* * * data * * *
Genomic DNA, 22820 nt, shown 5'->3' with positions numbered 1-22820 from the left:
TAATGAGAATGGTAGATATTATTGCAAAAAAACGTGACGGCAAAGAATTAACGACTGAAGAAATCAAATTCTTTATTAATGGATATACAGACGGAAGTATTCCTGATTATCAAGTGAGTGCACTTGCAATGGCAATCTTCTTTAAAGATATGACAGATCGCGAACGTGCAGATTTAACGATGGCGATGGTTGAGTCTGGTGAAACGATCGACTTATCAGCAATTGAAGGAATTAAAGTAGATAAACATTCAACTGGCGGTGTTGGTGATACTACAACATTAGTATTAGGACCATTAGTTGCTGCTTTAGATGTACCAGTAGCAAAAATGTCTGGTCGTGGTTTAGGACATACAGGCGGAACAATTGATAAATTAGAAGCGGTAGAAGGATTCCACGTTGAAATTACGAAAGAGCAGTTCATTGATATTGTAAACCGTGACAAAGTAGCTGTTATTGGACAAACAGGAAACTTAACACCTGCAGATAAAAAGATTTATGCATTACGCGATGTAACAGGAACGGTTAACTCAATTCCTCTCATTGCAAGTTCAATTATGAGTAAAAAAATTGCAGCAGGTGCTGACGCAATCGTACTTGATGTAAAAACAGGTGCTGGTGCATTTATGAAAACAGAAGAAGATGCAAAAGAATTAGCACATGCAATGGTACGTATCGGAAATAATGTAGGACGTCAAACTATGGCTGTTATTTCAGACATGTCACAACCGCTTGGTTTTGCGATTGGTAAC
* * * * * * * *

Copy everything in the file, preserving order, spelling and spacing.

Genomic DNA, 22820 nt, shown 5'->3' with positions numbered 1-22820 from the left:
TAATGAGAATGGTAGATATTATTGCAAAAAAACGTGACGGCAAAGAATTAACGACTGAAGAAATCAAATTCTTTATTAATGGATATACAGACGGAAGTATTCCTGATTATCAAGTGAGTGCACTTGCAATGGCAATCTTCTTTAAAGATATGACAGATCGCGAACGTGCAGATTTAACGATGGCGATGGTTGAGTCTGGTGAAACGATCGACTTATCAGCAATTGAAGGAATTAAAGTAGATAAACATTCAACTGGCGGTGTTGGTGATACTACAACATTAGTATTAGGACCATTAGTTGCTGCTTTAGATGTACCAGTAGCAAAAATGTCTGGTCGTGGTTTAGGACATACAGGCGGAACAATTGATAAATTAGAAGCGGTAGAAGGATTCCACGTTGAAATTACGAAAGAGCAGTTCATTGATATTGTAAACCGTGACAAAGTAGCTGTTATTGGACAAACAGGAAACTTAACACCTGCAGATAAAAAGATTTATGCATTACGCGATGTAACAGGAACGGTTAACTCAATTCCTCTCATTGCAAGTTCAATTATGAGTAAAAAAATTGCAGCAGGTGCTGACGCAATCGTACTTGATGTAAAAACAGGTGCTGGTGCATTTATGAAAACAGAAGAAGATGCAAAAGAATTAGCACATGCAATGGTACGTATCGGAAATAATGTAGGACGTCAAACTATGGCTGTTATTTCAGACATGTCACAACCGCTTGGTTTTGCGATTGGTAAC